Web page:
We're getting down to the wire in the bidding for the Los Angeles Dodgers. Owner Frank McCourt is expected to conduct a final auction in time to announce a winning bidder by the first week in April, with the money changing hands and the team officially emerging from bankruptcy by April 30.
Right now, with the bids all in, the various parties who want to buy the team are being vetted by Major League Baseball. Some of the final bidders have fallen by the wayside — notably surprise late entry Jared Kushner, who owns the New York Observer and is Donald Trump's son-in-law. Grant Brisbee has the most recent lowdown. Seems that five bidder-groups are likely to pass MLB muster.
I was a bit stunned to learn that Magic Johnson and Stan Kasten — the local favorites after Rick Caruso and Joe Torre dropped their bid — have put up the highest dollar figure at $1.6 billion. I didn't think anyone would outbid Steven Cohen, the hedge fund guy who's reportedly worth $8 billion on his own. Cohen's bid is evidently $1.4 billion, according to Brisbee. But Forbes thinks — as I do — that Cohen is the only bidder with enough money essentially already in the bank to write Frank McCourt a big check. That's the way Forbes' Mike Ozanian is spinning it, anyway.
Ozanian also advances what I think is a convincing thesis that has Cohen working with Bud Selig and MLB to help solve their New York Mets problem:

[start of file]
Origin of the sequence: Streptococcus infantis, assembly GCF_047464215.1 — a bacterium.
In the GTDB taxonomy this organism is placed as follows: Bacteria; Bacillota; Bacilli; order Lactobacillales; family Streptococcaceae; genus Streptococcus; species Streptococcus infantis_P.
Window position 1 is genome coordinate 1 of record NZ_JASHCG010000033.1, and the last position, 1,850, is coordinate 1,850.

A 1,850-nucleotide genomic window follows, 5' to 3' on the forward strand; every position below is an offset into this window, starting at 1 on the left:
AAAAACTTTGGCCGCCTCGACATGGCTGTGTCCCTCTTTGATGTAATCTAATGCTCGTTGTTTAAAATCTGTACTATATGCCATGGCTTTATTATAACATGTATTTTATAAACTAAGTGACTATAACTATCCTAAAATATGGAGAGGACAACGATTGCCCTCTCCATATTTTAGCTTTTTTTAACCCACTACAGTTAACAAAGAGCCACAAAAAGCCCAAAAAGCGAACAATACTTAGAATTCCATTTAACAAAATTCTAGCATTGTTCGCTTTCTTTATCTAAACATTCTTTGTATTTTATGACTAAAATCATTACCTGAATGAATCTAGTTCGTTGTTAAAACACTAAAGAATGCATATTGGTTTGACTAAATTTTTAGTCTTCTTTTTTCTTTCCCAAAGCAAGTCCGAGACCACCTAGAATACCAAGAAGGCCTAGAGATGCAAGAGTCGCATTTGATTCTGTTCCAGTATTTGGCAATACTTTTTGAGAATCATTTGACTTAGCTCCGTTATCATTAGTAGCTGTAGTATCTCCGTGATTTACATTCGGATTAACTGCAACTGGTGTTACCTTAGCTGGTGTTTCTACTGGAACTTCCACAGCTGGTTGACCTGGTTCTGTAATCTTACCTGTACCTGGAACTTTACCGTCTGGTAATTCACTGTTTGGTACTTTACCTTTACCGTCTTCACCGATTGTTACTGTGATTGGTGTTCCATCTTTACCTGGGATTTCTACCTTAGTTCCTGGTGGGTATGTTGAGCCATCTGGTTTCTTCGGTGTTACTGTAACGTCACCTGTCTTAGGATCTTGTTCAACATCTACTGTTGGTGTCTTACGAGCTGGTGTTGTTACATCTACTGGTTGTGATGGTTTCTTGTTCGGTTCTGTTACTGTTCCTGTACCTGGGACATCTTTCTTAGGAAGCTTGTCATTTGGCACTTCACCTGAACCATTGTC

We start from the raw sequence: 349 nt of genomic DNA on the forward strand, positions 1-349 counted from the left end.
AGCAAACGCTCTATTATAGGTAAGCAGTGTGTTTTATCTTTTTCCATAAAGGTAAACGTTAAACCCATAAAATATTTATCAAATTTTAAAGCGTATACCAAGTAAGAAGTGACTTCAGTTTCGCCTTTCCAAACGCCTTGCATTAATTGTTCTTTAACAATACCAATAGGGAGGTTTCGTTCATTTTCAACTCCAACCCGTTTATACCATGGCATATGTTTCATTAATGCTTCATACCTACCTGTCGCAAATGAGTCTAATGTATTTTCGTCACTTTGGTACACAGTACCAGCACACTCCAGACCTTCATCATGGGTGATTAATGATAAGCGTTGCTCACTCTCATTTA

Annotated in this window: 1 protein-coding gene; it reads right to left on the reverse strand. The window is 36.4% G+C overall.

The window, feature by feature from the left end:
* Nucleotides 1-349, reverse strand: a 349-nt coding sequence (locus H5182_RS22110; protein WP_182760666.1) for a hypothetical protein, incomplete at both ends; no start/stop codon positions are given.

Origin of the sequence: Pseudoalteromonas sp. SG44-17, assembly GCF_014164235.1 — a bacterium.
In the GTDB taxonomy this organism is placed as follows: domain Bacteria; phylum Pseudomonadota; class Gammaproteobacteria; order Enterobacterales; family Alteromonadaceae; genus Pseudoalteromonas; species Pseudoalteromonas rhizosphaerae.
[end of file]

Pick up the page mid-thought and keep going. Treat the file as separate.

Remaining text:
Over the past two months, as [Mets' owners] Fred Wilpon and Saul Katz have been slashing their team’s payroll and looking for nickels and dimes in every nook and cranny, the only investor not affiliated with the Mets who has offered to help keep the team afloat has been Cohen, offering $20 million for a 4% stake. The Mets are praying that their season ticket sales will look good enough by the end of April that they can restructure $430 million of debt due in two years. If not, two sports bankers familiar with the team’s finances I have spoken with believe it is likely the Mets will follow the Dodgers into Chapter 11. But at least Cohen is offering the Mets a temporary lifeline. Selig owes Cohen one for that.
Now you have to do some triangulation. Selig owes Cohen, who was rebuffed from a previous attempt to buy a stake in the Mets. McCourt would like to sell the Dodgers for as much as he can get — but he needs to make amends to MLB for doing such a poor job of tending to the storied franchise. And Cohen still has access to the biggest checkbook.
There's also some speculation in financial media that Cohen would like to get out if the hedge fund game and avoid having the SEC investigate his dealings, as it has with some of his former employees (there have been arrests).
At this point, it's looking very much like Cohen is the best-positioned bidder — even if he hasn't produced the highest bid.